Featured Area: Clifton
Although Clifton has its own wastewater treatment plant, its own water services and its own fire department, Clifton is not a municipality. The density in some parts of Clifton are as high as areas in cities, but Clifton is in an unincorporated part of Mesa County.
Although some residents want more urban amenities like sidewalks, streetlights and a municipal police force, there is not enough consensus among residents to do anything other than maintain the status quo. The majority of residents have chosen not to incorporate as a separate town and they have made it clear they do not want to be incorporated into the city of Grand Junction.
Because it is an urban area within Mesa County, Clifton is dependent on the county for services like roads and law enforcement. It’s also dependent on the Mesa County Commissioners to manage growth and set policy.
“In recent years, Mesa County has been at war with Clifton,” said Steve Acquafresca, one of three Mesa County commissioners and the only one who will not be term-limited this November. “The board has developed policies that will stunt growth in Clifton. If we want to see Clifton become more self-reliant, we should encourage growth, not suppress it.”
Although some feel that Clifton receives more than its share from county coffers, Acquafresca points out that all Grand Valley residents use the roads that run through Clifton and the county sheriff has never asked for additional resources to use in the area.
“They manage Clifton and they do it quite well,” Acquafresca said. “There are a number of other counties in the state that have urbanized areas within the county and they manage. It’s our responsibility to manage well.”
As the remaining holdover commissioner, Acquafresca said he is pro-Clifton.
“If you’re going to ask to be a county commissioner in this county, you need to be prepared to help Clifton.”
In the last year, county commissioners have approved rezoning for only one project in the Clifton area, a Blue Star Industries development called Cumberland Trails at E 1/2 and 32 1/2. It will include 60 single-family homes on 10 acres.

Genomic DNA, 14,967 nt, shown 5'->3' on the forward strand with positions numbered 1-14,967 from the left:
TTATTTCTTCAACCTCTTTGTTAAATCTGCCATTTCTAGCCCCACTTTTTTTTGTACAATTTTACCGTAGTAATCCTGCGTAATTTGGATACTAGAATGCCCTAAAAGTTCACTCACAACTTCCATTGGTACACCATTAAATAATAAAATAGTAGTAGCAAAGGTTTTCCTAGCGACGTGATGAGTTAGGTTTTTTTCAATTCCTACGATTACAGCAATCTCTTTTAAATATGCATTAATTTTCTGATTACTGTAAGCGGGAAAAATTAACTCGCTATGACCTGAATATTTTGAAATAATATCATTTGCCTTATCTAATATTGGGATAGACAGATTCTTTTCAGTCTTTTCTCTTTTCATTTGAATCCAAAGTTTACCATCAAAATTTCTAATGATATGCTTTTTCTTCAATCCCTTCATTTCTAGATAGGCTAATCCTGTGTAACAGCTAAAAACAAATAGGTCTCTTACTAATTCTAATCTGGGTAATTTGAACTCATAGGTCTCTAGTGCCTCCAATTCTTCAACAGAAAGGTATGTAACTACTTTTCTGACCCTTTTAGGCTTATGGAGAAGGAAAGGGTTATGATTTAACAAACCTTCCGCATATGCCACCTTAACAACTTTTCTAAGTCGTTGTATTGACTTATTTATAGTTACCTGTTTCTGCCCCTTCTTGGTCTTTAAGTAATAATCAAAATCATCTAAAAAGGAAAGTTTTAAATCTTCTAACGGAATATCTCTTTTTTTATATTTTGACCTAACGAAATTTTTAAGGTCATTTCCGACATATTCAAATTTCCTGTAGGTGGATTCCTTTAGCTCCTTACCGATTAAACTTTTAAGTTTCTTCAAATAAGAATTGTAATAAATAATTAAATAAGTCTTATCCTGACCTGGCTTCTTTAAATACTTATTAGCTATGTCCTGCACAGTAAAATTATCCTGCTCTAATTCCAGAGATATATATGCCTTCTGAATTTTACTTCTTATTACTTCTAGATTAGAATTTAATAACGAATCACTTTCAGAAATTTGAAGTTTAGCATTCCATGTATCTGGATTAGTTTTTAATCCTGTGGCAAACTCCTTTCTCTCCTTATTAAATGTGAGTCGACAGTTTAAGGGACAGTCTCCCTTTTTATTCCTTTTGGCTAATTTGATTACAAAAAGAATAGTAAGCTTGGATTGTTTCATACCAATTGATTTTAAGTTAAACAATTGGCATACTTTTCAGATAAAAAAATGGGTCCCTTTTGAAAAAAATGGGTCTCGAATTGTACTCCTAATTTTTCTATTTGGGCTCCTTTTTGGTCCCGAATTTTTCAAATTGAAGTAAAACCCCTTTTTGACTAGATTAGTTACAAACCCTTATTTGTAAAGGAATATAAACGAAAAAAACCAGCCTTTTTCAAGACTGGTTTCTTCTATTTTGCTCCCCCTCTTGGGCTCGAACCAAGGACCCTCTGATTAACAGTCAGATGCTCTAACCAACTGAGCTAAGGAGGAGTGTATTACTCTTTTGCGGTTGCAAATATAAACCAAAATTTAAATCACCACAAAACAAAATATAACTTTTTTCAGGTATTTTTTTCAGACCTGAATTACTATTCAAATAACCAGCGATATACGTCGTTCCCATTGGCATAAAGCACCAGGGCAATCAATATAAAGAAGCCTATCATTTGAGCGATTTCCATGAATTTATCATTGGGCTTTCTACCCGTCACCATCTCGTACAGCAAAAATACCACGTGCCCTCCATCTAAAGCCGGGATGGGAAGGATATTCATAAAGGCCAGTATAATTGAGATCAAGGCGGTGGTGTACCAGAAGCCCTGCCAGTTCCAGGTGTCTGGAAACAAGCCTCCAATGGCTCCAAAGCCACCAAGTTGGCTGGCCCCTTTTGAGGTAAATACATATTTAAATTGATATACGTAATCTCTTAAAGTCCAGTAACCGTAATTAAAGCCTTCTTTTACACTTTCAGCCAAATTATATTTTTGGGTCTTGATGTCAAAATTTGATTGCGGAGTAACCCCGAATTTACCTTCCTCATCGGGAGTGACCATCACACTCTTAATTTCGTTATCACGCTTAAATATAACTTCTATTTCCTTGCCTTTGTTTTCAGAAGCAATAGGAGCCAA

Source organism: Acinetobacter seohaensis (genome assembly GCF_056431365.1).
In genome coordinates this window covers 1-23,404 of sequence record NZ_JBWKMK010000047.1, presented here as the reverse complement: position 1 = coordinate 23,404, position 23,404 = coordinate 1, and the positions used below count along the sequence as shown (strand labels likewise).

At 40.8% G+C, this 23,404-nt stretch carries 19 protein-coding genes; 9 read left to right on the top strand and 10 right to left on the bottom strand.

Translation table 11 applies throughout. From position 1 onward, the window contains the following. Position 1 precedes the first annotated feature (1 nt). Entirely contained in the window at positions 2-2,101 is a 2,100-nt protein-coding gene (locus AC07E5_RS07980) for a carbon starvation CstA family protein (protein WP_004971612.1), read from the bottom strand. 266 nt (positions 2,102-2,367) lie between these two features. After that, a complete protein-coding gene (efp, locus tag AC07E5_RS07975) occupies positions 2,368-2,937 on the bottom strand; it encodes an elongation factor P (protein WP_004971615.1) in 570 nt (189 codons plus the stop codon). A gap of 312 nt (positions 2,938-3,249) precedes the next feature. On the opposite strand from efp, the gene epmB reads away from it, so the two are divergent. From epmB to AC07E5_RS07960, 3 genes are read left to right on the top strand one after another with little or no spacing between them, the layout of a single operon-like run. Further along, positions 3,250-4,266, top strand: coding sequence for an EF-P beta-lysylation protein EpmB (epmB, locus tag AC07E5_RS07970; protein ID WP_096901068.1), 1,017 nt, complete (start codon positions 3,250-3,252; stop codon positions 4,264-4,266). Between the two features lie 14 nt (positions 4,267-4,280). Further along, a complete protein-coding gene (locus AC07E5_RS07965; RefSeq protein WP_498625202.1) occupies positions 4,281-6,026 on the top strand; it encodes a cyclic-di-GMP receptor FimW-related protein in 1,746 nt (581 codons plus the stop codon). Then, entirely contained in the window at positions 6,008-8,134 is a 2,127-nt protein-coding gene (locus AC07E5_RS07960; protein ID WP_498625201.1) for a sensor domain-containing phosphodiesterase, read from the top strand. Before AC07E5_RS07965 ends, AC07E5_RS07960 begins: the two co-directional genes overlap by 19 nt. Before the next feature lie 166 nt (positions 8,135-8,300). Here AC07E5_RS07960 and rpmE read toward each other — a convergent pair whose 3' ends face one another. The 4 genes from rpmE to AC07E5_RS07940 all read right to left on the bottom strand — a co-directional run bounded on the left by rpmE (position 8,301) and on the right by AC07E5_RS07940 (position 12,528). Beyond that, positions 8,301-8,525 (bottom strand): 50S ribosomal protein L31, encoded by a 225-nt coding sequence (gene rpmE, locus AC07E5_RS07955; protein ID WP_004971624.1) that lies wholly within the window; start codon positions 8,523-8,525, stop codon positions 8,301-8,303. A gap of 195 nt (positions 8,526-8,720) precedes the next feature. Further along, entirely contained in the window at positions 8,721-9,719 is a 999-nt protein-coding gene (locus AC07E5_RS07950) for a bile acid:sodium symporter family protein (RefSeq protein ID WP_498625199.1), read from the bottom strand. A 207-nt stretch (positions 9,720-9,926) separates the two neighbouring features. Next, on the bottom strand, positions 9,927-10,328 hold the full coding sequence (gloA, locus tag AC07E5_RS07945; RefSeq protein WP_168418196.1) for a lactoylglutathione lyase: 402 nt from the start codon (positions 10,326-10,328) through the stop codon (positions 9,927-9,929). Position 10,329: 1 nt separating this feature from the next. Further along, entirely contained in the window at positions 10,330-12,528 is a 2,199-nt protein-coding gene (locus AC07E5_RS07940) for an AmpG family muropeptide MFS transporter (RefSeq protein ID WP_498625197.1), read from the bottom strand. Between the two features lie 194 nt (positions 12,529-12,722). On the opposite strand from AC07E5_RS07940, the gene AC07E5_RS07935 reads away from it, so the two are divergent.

“It’s a very high-density area,” said Kim Kerk, development manager for Blue Star. “We could build multi-family there as well, but that’s not our niche.”
As is its custom, Blue Star is proceeding slowly and hopes to start infrastructure development by September, 2013.
“By the time we get through the development stage, we hope the economy will have improved steadily and there will be a greater demand for an affordable single-family home project,” Kerk said.
Blue Star is also working to build 19 homes on a four-acre piece of property at 32 1/2 and E Road. There is an existing home on the property and the company is remodeling the home with the intent to sell it by February 2013. Infrastructure construction for the remaining homes probably won’t start until the end of 2013.
Clifton presents its own unique challenges to business owners like Jim Cagle, who owns the Subway in the Peach Tree Shopping Center in Clifton and who owned the nearby Smashburger franchise. Although Subway does a great business, Smashburger failed. Cagle opened Uncle Nubs Bayou Grill and Bar in the same shopping center last December. Uncle Nubs is not a chain restaurant, and it serves barbecue, catfish, burgers, wings and a few other specialty items like fried pickles and okra.
“Business has been pretty good,” Cagle said, although he said lunch time can present a few challenges. Because there aren’t many nearby businesses, he doesn’t get much of a crowd at the noon hour. He’s recently added a $7.99 lunch special with items like chicken fried steak, hot beef sandwiches and pot roast in hopes of attracting more lunch customers.
As a business owner who pays taxes, Cagle appreciates the improvements the county has made in the area.